Where is the bottom? This is the question that everyone in the investment world is asking. Historically speaking, this is the wrong question and one that is almost impossible to answer. For the long-term investor, the goal is not to call the exact bottom correctly but to take advantage of lower prices now that they have presented themselves.  We aren’t trying to put all of our cash to work on one specific day because we think it is the bottom but to buy systematically over time to try to get the best average price.

We are going to continue to see increased volatility as the markets search for certainty.  There may be another 20% to the downside or we may have already seen the bottom. Because of this uncertainty we want to use this opportunity to reassess our allocations and slowly start buying into high-quality companies and companies or sectors that could benefit from a changing global landscape. Over the last two weeks, I have started to redeploy capital for a number of clients.  This has been in the form of putting cash to work as well as through some strategic rebalancing to take advantage of specific sectors or names that I expect to outperform coming out of this downturn. Buying during these times may cause anxiety and may feel like trying to catch a falling knife. However, due to the drop we have already seen, the downside risk in the markets is much lower than it was a few weeks ago. The long-term risk-reward profile is much stronger now than it was back in February.

With that said, there will also be some signs that tell us the downside risk is abating.  The first and biggest will be on the health front. With the never-ending barrage of bad news and death tolls that continue to climb, any positive news on this front should help put a floor on markets.  This could come in the form of the curve flattening or a treatment showing efficacy but once we have any certainty on the health front, we can start to model an end to the economic disruption. I expect to see the markets jump quickly if we see some progress in this area.  I am not saying we see a v-shaped bounce back to February levels, but we would see a quick jump followed by some consolidation as the markets parse out how much economic damage should finally be priced in.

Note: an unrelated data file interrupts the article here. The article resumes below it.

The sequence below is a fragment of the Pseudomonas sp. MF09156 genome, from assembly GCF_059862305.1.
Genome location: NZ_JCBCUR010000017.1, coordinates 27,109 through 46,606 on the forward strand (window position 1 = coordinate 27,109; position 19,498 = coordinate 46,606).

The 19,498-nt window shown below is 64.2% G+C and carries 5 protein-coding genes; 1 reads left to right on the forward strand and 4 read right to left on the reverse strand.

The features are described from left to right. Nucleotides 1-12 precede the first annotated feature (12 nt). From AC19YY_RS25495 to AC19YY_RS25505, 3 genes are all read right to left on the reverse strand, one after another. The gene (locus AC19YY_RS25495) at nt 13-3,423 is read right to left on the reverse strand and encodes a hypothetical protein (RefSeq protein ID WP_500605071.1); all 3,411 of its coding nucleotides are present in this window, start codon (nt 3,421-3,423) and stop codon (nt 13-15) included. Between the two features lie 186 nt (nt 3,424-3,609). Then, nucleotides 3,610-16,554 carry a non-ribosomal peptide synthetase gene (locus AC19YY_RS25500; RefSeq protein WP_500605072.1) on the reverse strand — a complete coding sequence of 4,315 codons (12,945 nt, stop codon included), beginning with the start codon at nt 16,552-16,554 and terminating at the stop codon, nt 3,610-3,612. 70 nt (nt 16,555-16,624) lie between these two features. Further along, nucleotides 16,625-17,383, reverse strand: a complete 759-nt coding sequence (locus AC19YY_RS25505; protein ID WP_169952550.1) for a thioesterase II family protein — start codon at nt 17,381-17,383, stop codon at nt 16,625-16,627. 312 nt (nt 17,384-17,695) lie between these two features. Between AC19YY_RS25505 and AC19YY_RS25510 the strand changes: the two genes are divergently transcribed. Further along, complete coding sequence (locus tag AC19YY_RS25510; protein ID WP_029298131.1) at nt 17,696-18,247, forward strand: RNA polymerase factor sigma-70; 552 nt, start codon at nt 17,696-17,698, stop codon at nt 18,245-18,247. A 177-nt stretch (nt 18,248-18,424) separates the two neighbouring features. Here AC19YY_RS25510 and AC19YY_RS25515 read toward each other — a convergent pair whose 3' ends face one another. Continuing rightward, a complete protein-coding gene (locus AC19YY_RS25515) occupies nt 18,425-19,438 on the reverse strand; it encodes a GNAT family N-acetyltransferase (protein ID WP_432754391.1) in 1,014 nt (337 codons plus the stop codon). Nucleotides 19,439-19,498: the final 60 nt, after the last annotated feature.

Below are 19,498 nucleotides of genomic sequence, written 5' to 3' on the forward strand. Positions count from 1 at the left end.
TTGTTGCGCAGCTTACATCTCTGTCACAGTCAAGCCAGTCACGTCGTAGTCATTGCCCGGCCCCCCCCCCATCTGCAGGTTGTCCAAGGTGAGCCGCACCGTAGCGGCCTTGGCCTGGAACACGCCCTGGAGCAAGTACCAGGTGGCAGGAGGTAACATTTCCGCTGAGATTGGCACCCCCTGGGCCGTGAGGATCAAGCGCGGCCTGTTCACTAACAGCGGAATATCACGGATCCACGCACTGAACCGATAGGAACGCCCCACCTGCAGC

Even without any substantive progress on the health side, there also becomes a point where markets get desensitized to bad news.  In all downturns there becomes a point where bad news stops having a noticeable impact on stock movement. This is based on two factors. First, stock prices are forward-looking and represent expectations for company performance in the future.  If the bad news is not as bad as what is expected or priced in, then there is no downward impact on stocks. So far, the markets have priced in a lot of economic destruction.  If the economic impact isn’t as dire as expected, then stocks will be supported. Second, there becomes a point where investors have seen so much bad news that they just become desensitized to any new news causing its impact to be muted.

When we start seeing either of these factors at play it can indicate that at least a short-term bottom is in.  In these situations, we also start to see investors craving good news. This creates outsized positive moves to any good or less bad news. It is important to note that this is not always a sign of a sustained bottom but can indicate a reprieve from selling and a chance for long-term investors to reassess their allocations.